Two months after opening, Century City Doctors Hospital may seek additional funding from its physicians and other investors to make up a financial shortfall.
Salus Surgical Group, managing partner of the hospital's ownership syndicate, called an investors meeting this month after in-patient volumes were barely reaching 50 percent of its average daily census projections. The goal for December was to maintain an average of 60 patients.
Moreover, Salus still has at least 2 & #733; more floors to renovate before the hospital reaches its projected 230 to 240 beds work that has to be paid for by either operating revenue or equity. The renovation already has run $30 million, up from an original cost estimate of just $9 million.
"The expenses of running a state-of-the-art, five-star hospital are enormous (and) we have no intention of compromising our standards," wrote Scott Rein, president of Salus Surgical in a letter to the hospital's 175 physician partners. "Several surgeons have suggested we do a capital call. We have resisted that suggestion but if the numbers do not dramatically improve immediately, we will simply have no choice."
Salus, a Beverly Hills-based surgical center chain, took over the hospital building's lease in 2004 after previous owner Tenet Healthcare Corp. divested most of its Los Angeles area facilities. Century City is the first hospital Salus has managed, and its progress has been closely watched by the medical community. It has modeled itself as a full-service community hospital, with high-end boutique care.
The hospital has state-of-the-art surgical rooms that Salus reports are bustling. But the average daily inpatient loads are another story, although they were expecting to reach 57 patients in the second week of December an improvement Rein said would put off any cash call if sustained. (Initial partnership shares were $40,000 each, and doctors said they either bought one or more on their own or contributed to a pool at multi-physician practices.)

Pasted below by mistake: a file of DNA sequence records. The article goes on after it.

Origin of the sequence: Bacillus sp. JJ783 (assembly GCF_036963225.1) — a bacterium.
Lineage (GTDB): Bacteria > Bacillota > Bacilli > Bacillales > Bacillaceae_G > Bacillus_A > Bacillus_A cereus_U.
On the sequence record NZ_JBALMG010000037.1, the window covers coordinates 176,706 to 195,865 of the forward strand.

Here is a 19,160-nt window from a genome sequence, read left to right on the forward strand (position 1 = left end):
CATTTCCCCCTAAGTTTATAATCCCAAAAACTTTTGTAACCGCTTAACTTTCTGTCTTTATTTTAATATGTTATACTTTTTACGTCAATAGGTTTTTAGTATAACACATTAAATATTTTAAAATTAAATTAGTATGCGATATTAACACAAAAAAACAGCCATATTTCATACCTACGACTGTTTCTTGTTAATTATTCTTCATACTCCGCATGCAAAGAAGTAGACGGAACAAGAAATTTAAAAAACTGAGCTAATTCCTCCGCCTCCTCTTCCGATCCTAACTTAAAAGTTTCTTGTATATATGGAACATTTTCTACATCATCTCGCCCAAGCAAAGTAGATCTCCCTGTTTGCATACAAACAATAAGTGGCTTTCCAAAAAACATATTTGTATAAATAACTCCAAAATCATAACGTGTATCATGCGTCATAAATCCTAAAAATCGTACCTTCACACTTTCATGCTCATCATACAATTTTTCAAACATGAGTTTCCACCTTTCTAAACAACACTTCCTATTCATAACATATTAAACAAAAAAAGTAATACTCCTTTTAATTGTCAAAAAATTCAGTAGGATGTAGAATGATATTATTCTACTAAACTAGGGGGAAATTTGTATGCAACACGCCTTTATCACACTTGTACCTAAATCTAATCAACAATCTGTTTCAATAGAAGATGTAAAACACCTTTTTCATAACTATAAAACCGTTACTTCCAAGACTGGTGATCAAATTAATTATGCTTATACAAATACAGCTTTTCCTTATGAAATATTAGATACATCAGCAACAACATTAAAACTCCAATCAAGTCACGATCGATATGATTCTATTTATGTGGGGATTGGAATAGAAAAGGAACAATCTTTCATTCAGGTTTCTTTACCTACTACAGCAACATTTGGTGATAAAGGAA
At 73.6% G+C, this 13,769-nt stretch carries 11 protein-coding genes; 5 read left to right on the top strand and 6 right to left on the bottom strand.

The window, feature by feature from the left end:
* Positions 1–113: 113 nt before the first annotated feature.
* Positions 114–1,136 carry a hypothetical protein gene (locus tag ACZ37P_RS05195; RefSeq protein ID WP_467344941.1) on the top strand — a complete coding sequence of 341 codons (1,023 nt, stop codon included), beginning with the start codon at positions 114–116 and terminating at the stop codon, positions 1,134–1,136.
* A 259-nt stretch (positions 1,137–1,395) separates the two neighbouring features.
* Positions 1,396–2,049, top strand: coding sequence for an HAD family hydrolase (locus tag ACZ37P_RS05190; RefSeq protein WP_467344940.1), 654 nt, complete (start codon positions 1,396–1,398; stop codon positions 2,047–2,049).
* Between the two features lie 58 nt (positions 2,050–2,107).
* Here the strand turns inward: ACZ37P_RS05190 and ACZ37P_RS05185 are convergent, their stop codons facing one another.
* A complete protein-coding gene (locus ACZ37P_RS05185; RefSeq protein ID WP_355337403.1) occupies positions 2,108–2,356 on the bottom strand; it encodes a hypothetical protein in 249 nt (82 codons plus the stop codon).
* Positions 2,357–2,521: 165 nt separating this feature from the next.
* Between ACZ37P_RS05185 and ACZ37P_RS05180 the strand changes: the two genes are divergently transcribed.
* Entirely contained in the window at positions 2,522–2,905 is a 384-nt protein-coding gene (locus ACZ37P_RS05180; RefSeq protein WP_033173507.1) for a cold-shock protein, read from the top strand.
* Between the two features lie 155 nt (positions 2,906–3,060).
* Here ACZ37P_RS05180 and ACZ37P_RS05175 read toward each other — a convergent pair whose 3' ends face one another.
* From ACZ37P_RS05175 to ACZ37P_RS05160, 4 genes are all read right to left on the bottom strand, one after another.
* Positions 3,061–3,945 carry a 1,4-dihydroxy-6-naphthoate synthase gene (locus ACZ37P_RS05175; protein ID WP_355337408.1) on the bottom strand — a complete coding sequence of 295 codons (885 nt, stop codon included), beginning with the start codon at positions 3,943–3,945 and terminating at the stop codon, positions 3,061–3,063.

The 60 partners attending the Dec. 8 meeting were urged by Rein to redouble their efforts to send patients to the hospital and take advantage of its lab and other services, rather than going to Cedars-Sinai Medical Center or other nearby facilities.
But Dr. Howard Mandel said that while it might be convenient for physicians at the hospital's adjacent medical office building to send their patients next door, he has a longtime relationship with an outside lab.
He also pointed out that it would be unusual for a doctor who already had scheduled an elective surgery at another hospital several weeks ago to switch to Century City at the last minute.
"Doctors will pick and choose the services we use to give our patients the best care," said Mandel, who was scheduled to perform his first surgery at the hospital late last week. "(But) it's good to have more competition back in the marketplace, especially for Cedars keeps them on their toes."
Other physicians who invested in the hospital blamed Salus for a share of the financial difficulties, even as they acknowledged other issues. Among the problems: The hospital's emergency room, generally a major source of admissions at any hospital, isn't expected to be inspected and opened until next month.
"Ninety percent of admissions at Cedars are through the emergency room and I don't know why (Century City) didn't realize that they needed their ER open at the same time as the rest of the hospital if they didn't want a low census," said Dr. Fred Kuyt, a urologist who operates at both hospitals.
There also have been delays with state licensing and insurance reimbursement that Salus had less control over. After several opening dates were pushed forward, the hospital admitted its first surgical patient on Oct. 14. But the facility didn't become eligible to bill Medicare for patients until Nov. 24, which has started to help push up admission rates.
A larger concern, though, is the hospital's status with private health insurers. While most major companies, including Aetna, United Healthcare and PacifiCare, have granted provider status, hospital administrators are still negotiating with Blue Cross of California, whose members comprised a significant percentage of patients when Tenet owned the facility.
A Blue Cross spokeswoman declined comment, but Rein said his hospital was being asked to meet a difficult goal of having at least 75 percent of its doctors be Blue Cross providers themselves.
"Everything has taken longer, (been) more complicated than we expected," said Rein. "But I'm feeling a lot more confident than I was a few weeks ago."
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